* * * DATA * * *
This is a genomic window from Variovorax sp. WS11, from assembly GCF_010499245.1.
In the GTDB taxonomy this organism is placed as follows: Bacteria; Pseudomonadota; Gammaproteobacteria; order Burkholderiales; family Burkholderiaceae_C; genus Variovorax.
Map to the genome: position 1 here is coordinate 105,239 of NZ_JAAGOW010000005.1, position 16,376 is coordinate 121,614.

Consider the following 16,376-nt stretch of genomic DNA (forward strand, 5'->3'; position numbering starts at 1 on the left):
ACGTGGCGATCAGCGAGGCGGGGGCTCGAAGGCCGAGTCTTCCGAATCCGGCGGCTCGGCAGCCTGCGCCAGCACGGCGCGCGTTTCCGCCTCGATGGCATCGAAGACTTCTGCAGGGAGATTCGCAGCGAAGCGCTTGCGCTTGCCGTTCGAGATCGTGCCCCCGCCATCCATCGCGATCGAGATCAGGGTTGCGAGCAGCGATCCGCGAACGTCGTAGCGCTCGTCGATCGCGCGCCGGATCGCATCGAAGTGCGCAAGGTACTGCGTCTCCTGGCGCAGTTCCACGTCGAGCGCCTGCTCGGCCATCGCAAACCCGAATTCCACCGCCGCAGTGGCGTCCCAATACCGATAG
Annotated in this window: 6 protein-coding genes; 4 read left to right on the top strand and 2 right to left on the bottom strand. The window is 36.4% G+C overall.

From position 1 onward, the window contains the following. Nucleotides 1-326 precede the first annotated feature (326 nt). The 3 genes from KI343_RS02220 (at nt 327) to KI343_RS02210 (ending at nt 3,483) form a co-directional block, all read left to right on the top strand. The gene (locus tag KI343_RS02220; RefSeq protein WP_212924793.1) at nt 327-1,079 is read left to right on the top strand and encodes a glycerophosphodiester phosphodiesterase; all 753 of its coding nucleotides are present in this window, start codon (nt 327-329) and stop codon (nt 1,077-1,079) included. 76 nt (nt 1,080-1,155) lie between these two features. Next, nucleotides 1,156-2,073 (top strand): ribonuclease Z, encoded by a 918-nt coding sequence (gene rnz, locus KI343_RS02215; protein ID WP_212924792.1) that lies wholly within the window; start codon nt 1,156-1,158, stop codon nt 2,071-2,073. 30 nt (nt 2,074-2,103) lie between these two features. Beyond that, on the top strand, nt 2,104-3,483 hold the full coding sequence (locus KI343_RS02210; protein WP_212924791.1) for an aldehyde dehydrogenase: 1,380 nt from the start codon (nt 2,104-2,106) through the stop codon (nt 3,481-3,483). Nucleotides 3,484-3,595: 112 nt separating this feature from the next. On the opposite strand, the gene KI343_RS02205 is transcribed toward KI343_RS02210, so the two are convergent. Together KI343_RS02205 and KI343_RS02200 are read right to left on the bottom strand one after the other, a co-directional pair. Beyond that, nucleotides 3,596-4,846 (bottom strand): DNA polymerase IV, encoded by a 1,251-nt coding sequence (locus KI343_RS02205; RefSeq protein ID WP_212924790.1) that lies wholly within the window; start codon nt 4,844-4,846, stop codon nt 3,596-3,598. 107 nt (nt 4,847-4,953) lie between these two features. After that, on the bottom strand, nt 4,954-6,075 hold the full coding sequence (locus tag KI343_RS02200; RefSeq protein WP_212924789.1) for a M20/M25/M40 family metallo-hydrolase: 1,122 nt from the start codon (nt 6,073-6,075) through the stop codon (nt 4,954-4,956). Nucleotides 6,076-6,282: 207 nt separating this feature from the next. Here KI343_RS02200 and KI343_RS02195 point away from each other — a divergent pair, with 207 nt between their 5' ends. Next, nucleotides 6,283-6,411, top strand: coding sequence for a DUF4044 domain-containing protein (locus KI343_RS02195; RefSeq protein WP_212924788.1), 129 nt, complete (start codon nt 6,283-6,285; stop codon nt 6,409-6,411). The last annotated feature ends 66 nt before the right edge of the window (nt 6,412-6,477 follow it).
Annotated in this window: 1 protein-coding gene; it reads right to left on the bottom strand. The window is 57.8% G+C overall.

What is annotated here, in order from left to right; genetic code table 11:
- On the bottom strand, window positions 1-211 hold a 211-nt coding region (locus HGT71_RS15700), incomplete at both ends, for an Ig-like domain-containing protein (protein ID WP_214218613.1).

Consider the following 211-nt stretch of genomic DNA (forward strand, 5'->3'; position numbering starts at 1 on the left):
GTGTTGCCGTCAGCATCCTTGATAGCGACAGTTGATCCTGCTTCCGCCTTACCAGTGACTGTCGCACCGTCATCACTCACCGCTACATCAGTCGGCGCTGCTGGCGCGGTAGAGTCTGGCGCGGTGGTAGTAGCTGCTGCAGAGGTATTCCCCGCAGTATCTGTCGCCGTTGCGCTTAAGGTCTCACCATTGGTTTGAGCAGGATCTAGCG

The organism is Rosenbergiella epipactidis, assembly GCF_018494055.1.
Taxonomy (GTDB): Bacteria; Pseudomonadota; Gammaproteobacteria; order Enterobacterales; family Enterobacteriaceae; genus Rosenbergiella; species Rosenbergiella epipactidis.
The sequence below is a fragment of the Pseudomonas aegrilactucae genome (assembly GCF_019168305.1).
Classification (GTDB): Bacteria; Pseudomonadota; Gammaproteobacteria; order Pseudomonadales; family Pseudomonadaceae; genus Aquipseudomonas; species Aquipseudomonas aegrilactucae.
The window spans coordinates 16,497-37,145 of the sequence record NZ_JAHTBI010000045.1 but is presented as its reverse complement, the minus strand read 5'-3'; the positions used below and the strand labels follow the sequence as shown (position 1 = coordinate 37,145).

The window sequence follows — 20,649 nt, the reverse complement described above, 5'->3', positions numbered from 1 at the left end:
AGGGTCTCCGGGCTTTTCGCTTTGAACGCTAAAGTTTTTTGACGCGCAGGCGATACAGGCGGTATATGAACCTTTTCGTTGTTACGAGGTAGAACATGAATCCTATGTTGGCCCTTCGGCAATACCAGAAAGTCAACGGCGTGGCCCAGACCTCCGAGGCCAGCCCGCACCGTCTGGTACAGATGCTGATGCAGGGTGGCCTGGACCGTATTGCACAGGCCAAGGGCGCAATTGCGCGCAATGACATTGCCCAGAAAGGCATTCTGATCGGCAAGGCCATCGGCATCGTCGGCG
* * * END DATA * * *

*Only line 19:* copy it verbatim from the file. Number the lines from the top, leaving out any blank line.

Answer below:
AGGGTCTCCGGGCTTTTCGCTTTGAACGCTAAAGTTTTTTGACGCGCAGGCGATACAGGCGGTATATGAACCTTTTCGTTGTTACGAGGTAGAACATGAATCCTATGTTGGCCCTTCGGCAATACCAGAAAGTCAACGGCGTGGCCCAGACCTCCGAGGCCAGCCCGCACCGTCTGGTACAGATGCTGATGCAGGGTGGCCTGGACCGTATTGCACAGGCCAAGGGCGCAATTGCGCGCAATGACATTGCCCAGAAAGGCATTCTGATCGGCAAGGCCATCGGCATCGTCGGCG